VOLUME 1 – Germany, Austria, Switzerland; the pre-war years, unrest…

For the first concert in the series we invited Rolf Somann to share some of his selected texts with us. Rolf was born 1951 in Berlin, the son of a pacifist and grandson of a Nazi party member. He is a language teacher, translator and music lover, who amongst other things, translated Mozart’s letters into Dutch.

“Language and music are able to connect people. The connecting power of music is more evident, because languages can also separate people from each other. Fortunately, music is a universal language and cannot evoke any misunderstandings. After wars, languages become silent, because war plunges culture into chaos, meaning and meaninglessness. While the language stutters and flees into the sound, the music is able to make a new beginning. Take the flute … “

Rolf Somann read excerpts from Bertolt Brecht An die Nachgeborenen (1935), Heinrich Böll Nicht nur zur Weihnachtszeit (1951), Ulrich Alexander Boschwitz Der Reisende (1938), Paul Celan Todesfuge (1945)  and schtzngrmm (1957) by Ernst Jandl

The title “schtzngrmm” refers to his version of the word “Schützengraben” It is an experimental poem in which he tells the sounds of war only with combinations of letters, which sound like gunfires or detonating missiles…
schtzngrmm schtzngrmm t-t-t-t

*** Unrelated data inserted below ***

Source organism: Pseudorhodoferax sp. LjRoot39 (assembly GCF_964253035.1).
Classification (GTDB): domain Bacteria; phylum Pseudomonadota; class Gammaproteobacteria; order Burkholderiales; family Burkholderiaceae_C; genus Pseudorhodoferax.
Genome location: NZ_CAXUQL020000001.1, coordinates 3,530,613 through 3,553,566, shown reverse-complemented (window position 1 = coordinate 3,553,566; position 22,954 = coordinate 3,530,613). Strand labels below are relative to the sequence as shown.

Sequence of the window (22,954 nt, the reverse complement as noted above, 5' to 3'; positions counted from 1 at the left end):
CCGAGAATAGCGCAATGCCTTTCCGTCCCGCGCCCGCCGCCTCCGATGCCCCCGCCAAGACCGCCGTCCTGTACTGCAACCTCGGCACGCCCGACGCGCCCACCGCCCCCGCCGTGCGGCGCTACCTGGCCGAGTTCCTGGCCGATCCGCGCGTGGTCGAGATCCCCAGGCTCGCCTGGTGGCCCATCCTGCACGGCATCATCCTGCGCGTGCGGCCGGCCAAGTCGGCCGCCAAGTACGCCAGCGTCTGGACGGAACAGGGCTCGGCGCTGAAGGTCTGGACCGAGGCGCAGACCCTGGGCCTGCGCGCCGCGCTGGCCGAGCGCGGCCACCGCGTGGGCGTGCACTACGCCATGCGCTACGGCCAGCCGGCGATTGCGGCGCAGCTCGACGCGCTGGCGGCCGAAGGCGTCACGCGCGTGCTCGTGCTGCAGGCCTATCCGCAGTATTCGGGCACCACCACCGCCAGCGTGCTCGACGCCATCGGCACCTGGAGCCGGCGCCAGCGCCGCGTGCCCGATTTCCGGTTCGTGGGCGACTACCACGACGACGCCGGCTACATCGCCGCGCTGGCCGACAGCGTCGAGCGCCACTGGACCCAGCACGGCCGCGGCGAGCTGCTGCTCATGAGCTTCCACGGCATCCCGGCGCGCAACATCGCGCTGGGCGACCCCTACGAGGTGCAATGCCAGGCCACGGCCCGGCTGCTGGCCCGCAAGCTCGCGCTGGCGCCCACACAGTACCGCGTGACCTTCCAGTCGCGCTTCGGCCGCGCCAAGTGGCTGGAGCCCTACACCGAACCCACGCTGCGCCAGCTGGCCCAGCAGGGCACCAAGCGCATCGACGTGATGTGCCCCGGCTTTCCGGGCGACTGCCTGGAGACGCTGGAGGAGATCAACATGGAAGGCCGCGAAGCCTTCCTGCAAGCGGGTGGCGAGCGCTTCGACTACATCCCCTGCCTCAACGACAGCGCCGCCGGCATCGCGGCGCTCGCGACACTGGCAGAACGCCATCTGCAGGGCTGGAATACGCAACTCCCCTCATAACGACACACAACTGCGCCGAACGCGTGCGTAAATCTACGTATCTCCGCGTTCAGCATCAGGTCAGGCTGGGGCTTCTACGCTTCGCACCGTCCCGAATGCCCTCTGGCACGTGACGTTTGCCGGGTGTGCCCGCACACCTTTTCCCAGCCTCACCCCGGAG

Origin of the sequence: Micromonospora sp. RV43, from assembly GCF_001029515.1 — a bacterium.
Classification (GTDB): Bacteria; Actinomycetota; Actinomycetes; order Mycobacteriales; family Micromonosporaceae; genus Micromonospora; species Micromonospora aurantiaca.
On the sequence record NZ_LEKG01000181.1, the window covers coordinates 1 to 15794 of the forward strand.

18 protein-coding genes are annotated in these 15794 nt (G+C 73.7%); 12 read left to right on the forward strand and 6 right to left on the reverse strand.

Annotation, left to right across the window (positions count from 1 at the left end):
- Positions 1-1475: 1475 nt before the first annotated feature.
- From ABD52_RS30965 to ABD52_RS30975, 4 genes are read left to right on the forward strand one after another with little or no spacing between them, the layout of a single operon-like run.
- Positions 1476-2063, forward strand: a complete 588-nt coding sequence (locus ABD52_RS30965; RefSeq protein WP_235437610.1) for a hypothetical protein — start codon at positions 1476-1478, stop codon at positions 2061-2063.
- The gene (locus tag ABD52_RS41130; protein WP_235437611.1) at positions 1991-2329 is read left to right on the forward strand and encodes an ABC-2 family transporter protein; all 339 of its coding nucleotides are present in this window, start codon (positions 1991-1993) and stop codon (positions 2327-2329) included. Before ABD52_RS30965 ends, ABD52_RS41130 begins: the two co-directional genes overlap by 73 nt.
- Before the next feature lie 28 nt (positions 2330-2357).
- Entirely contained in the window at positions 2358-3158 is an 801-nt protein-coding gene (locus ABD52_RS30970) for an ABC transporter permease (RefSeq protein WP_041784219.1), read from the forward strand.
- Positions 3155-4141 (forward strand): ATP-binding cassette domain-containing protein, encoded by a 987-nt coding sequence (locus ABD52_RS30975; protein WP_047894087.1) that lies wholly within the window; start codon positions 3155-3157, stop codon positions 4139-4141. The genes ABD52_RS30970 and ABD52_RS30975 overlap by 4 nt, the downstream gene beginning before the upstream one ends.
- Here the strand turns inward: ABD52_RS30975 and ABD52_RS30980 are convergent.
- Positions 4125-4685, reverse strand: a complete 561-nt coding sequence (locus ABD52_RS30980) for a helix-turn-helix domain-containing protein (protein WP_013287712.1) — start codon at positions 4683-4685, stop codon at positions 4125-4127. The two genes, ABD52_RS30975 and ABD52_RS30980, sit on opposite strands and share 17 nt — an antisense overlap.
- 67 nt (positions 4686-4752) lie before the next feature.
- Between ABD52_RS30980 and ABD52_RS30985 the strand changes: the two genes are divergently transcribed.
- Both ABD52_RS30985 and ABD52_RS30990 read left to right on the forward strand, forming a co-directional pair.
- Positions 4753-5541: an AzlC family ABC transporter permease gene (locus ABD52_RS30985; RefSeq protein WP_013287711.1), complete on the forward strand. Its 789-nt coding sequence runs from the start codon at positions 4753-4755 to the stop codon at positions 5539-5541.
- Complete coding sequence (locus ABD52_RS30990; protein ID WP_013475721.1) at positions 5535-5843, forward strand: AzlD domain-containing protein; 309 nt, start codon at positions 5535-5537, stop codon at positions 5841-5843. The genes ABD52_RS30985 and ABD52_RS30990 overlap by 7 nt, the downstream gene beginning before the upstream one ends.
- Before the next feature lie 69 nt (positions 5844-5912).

t-t-t-t grrrmmmmm t-t-t-t
s———c———h tzngrmm tzngrmm tzngrmm grrrmmmmm schtzn
t-t-t-t schtzngrmm schtzngrmm tssssssssssssss
grrrrrt grrrrrrrrrt
scht t-t-t-t-t-t-t-t-t-t scht
tzngrmm tzngrmm t-t-t-t-t-t-t-t-t-t scht
grrrrrrrrrrrrrrrrrrrrrrrrrrrr t-tt

Ernst Jandl himslef reading schtzngrmm

VOLUME 2 – Russia

The speaker for the second programme was the Georgian-born, Nina Targan Mouravi. Nina is an artist, performer and translator who attended  the prestigious Surikov Art Institute in Moscow. Halfway through the six-year study she returned to Georgia and graduated as a book illustrator at the State Academy in Tbilisi. Since 1991, she has lived in the Netherlands where she is active as a translator of Russian and Georgian poetry and prose, as well as an artist and graphic designer. In 2017, one of her works was nominated for the Dutch portrait prize and exhibited in Soestdijk Palace. She has portrayed writer Henk Bernlef and pianist Nino Gvetadze, among others. www.russischepoezie.nl

Nina selected the following powerful and touching poems:

Anna Akhmatova (1889-1966) – ‘Courage’ (1941) and ‘In memory of Valja, diptych’ (1942)

Arseny Tarkovsky (1907-1989) – Two poems in memory of Marina Tsvetaeva (1941 & 1965)

Rasul Gamzatov (1923-2003) – ‘Cranes’ (1965)


Где твоя волна гремучая,
Душный, черный морской прибой,
Ты, крылатая, звезда падучая,
Что ты сделала с собой?

Как светилась ты, милостивица,
Все раздаривая на пути.
Встать бы, крикнуть бы, воспротивиться,
Подхватить бы да унести –

Не удержишь – и поздно каяться:
Задыхаясь, идешь ко дну.
Так жемчужина опускается
В заповедную глубину.                                           Сентябрь 1941

English translation by  Yevgeny Bonver

We know what is now on History’s scales,

What is, in the world, going now.

The hour of courage shew our clock’s hands.

Our courage will not bend its brow.

None fears to die under the bullet’s siege,

None bitters to lose one’s home here, —

And we will preserve you, O great Russian speech,

O Russian great word, we all bear.

We’ll carry you out, clear and free, as a wave,

Give you to our heirs, and from slavery save.

Forever!                                                                   September 1941